Passing the trail’s high point of little more than 7,300 feet, we started the now familiar pattern of descending to the next glacial runoff crossing, which would be followed by yet another climb back up. It’s a cycle that’s especially characteristic of the trails that encircle the nearby and similarly massive volcanoes of the Cascade Range. Down to a raging river, up to another stunning view, rinse and repeat.
With only a handful of miles left, it had us thinking about the Timberline’s similarities to its nearby cousins—namely, the Loowit Trail around Mount Saint Helens and the Wonderland Trail around Mount Rainier. Three trails. Three volcanoes. The Appalachian, Pacific Crest, and Continental Divide Trails may already lay claim to the title of “Triple Crown,” but these three humble trails around the mighty volcanoes on either side of the Columbia River seemed deserving of their own nickname.
On we went, brainstorming the possibilities until Ace finally landed on the answer: the Triple Lava Loop.
As we descended to the next drainage, the unbroken sea of stone and snow, of grays and whites finally yielded to the deep green forest and its merciful shade. The tumultuous, cloudy flow of the glaciers was also interrupted by the crystal clear waters of idyllic streams and tiny waterfalls, their surroundings painted in a color of green I hardly could believe existed outside the tropics.
Over one rise, the foreign shape of ski lifts appeared overhead, collecting dust in anticipation of the winter snows that will bring them back to life. Beneath them, the trail meandered across wide open meadows brimming with wildflowers that apparently serve quite nicely as natural ski runs during the winter months. And looking back, there was Mount Hood, lording over it all.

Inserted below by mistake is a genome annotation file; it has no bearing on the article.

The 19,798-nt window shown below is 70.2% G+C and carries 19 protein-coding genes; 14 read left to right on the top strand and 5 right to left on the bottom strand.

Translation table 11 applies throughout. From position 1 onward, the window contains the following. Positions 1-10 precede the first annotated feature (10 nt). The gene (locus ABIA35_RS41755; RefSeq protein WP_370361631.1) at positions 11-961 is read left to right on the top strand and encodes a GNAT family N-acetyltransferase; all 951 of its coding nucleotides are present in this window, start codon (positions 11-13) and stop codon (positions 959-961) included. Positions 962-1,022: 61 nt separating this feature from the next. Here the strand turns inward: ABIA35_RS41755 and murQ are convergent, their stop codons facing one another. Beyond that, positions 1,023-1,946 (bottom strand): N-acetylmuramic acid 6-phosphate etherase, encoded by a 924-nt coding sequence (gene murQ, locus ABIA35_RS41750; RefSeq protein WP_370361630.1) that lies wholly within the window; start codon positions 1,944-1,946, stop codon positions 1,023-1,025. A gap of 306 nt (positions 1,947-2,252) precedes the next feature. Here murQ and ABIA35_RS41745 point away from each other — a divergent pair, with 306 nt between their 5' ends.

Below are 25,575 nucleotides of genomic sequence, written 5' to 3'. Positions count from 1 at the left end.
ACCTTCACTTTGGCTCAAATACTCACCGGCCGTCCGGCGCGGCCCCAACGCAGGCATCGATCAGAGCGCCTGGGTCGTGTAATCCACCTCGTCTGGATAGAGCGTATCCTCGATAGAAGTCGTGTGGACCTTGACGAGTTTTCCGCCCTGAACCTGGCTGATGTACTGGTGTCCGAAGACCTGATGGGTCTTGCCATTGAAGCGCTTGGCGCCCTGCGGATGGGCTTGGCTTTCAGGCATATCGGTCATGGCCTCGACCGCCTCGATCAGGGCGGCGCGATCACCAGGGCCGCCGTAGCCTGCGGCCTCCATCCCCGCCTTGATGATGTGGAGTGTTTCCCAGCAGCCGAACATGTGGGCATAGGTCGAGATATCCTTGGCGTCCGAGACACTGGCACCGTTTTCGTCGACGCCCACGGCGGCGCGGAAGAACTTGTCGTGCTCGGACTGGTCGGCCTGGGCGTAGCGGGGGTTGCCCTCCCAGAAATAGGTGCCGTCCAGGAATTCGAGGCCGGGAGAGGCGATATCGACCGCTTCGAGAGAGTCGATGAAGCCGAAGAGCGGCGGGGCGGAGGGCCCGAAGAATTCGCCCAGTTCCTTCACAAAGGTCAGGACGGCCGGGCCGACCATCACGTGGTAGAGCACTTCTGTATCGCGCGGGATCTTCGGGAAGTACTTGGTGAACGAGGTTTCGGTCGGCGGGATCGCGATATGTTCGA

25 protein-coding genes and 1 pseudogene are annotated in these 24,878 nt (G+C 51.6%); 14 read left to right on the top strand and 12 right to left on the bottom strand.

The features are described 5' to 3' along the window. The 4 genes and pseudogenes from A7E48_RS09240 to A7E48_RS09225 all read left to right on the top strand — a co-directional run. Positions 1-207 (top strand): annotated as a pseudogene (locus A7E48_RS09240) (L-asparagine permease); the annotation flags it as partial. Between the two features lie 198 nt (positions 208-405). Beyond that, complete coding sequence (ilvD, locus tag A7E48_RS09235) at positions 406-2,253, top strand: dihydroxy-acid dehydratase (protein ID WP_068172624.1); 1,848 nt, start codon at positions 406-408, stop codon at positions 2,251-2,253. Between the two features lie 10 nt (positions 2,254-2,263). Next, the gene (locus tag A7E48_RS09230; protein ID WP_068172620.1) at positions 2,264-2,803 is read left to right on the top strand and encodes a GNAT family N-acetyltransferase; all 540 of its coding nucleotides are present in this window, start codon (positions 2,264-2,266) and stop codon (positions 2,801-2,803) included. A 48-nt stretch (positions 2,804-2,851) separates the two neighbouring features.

The idyllic alpine meadows of the ski area disappeared as quickly as they’d appeared when the Timberline Trail tilted down towards one final river crossing before at last climbing back to where we’d began. Described as a “violent glacial stream” on a weathered sign nailed to a tree, what struck us most wasn’t so much its violence as its vastness. Instead of the steep chasm of the Eliot Branch, the White River was more a massive floodplain with multiple branches of water braiding together. Upstream, the trademark spines of glacial moraine flank each branch all the way up until they disappear beneath what remains of the snow and glaciers above.
An uneventful final crossing behind us, we took our wet feet and started up the massive sand dune separating us from Timberline Lodge and the completion of the loop, rejoining the Pacific Crest Trail along the way. The ripples of sand beneath each step made certain that only half of the energy we’d expend would be paid towards making uphill progress. The other half would plume into the air behind our feet, like tiny sandstorms. On a breeze-less afternoon and beneath an unsympathetic sun, it was an abject lesson in how to find a happy place inside your own mind.
And somewhere within that slowly cooking head, I found relief thinking back to the last time I climbed this very same stretch of trail. The beautiful light of early morning splashed across the slopes of Mount Hood, shadows pointing the way towards Timberline Lodge and the breakfast buffet that had long occupied the dreams of every Pacific Crest Trail thru-hiker.
This time, there would be no breakfast buffet, no feeding frenzy, no Mountain Mom waiting to join me for the next leg of the journey. There was only a now familiar sign, a volcano view one could never tire of, the promise of a celebratory beer, and a car waiting to bring us to whatever adventure comes next.